In exemplary embodiments (where one cares about maintaining the security of master copies) both the booking and delivery and the packaging platforms rely on interaction with the KDM component. As was also described above, where a packaging process is performed in a secure, authorized environment, encryption keys may be generated as a matter of course, without specific authorization having been scheduled. However, with a booking of, e.g., an auditorium, KDMs should be generated with particularity if the greatest measure of security is desired.

Referring to FIG. 7, in general, an exemplary (and secure) KDM component has a KDM generator 84, AES keys 86 and a Trusted Roots (List) 88 that are maintained in a physically secure environment 90. KDM requests pass into the secure environment (see arrow 92), and keys are passed out from the secure environment (see arrow 94), as long as such environments are trusted destinations 96.

Where maximum security is desired, KDM distribution is dependent upon delivery to a trusted device 98 within the device configuration 100 of the auditorium 12. That is, the destination must have a trusted authorized certificate in order for KDM delivery to occur. In exemplary embodiments, external service providers 102 may be used to scan such devices 98 to verify trust, wherein reported certificates may be compared against the trusted list of roots within the KDM component

As was noted above, in exemplary embodiments relating, e.g. to movie theaters, KDMs are generated for specific bookings, including auditorium, screen number, version, date and duration. FIG. 8 is an exemplary screenshot showing KDMs generated for specific movies 104. 106, 108 shown on specific screens at specific times. Thus, the booking component, the KDM component, including trusted device verification aspects, and version/CPL aspects all interrelate as a dynamic database for serving digital content with minimal personnel interference. Further, the above aspects operate in parallel to maximize efficiency of delivery and security (integrating booking and key delivery). Use of external service providers 102 to verify devices 100 minimizes or eliminates down time due to, e.g., device swaps or upgrades, and linking of versions and CPLs completes the chain for delivery.

Further, the system may be configured to constantly look to verify the existence of proper KDMs for materials and bookings (e.g., in a left join process to verify key generation). For example, if devices are swapped at the exhibitor end, it is possible that old KDMs are invalid, or that additional fulfillment needs to occur. The system may be configured to continually check to verify that KDMs have been made, are current, and have been delivered. This type of construction also provides the ability to accurately log all KDM conditions, such as is illustrated generally at 110 in FIG. 9.

In exemplary embodiments, distribution is provided via a remote access server (RAS), which may be used as a KDM proxy. In exemplary embodiments, a problem arises in circumstances where all third parties utilize the same internet protocol (IP) address (since all third parties must output KDMs). Delivery is an important part of the system, and in exemplary embodiments PPP protocol may be used. If the IP address is the same for all third parties (e.g., all theaters), general conflicts would arise where multiple connections are desired (e.g., establishing 20 connections simultaneously to 20 theaters). Where telephone lines are utilized, the theaters do not have discernible network interface card (NIC) identifiers.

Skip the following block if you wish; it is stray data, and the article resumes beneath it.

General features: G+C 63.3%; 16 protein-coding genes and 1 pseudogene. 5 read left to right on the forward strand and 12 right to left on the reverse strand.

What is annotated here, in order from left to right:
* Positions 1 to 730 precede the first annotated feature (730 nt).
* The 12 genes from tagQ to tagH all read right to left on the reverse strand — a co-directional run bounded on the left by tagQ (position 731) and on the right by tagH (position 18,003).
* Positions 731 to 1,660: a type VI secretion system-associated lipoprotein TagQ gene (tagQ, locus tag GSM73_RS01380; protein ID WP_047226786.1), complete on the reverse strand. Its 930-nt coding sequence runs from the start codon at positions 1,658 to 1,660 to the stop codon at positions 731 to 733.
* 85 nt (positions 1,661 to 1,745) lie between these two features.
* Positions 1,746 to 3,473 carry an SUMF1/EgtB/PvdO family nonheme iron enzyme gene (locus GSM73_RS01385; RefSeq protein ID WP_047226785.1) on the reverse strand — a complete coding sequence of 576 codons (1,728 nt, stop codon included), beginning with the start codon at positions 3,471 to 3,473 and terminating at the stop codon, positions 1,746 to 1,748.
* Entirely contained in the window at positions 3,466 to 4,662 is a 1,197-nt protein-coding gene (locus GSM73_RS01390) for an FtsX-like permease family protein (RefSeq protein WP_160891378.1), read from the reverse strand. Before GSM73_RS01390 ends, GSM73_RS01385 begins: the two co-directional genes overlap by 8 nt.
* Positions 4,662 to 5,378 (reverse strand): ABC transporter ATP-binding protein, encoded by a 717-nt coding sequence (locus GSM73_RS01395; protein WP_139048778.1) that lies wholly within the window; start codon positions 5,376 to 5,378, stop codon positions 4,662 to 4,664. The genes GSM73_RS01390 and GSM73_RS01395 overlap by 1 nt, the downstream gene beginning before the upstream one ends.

In an exemplary embodiment, such conflicts are resolved by utilizing packet flagging in conjunction with virtual routing tables. By this process, concurrent sessions may be initiated over telephone lines by uniquely targeting specific theaters.

In exemplary embodiments, the system is configured to package digital cinema that may be displayed by exhibitors in a format and/or resolution that is equal to or better than that of traditional 35 mm Answer Print. Also, in exemplary embodiments, the system is based around global standards such that content may be distributed and exhibited anywhere in the world (as can be done with traditional 35 mm print).

In exemplary embodiments, the system is also based upon a discrete component architecture (e.g., Mastering, Compression, Encryption, Transport, Storage, Playback, Projection) that allows for components to be replaced or upgraded without replacement of the entire system.

Also, in exemplary embodiments, the encryption format is a single common encryption format with common keys for decryption of content. The content may be encrypted from the time of encoding in post-production all the way until it is projected on an exhibitor's screen. Decryption keys may be provided only to authorized entities via secure data transmission environments or via physical delivery. In other exemplary embodiments, the system included capacities to renew or replace encryption components in case of a breach of security. In other exemplary embodiments, encryption components are specific to an exhibitor.

In additional exemplary embodiments, packaged digital cinema includes forensic marking of the content for providing traceable forensic evidence in the case of a theft of the content. Such marking may be specific to the system, generally, or specific to the exhibitor.

It will be apparent to those skilled in the art that, while exemplary embodiments have been shown and described, various modifications and variations can be made to the system for distributing digital media to exhibitors disclosed herein without departing from the spirit or scope of the invention. Accordingly, it is to be understood that the various embodiments have been described by way of illustration and not limitation.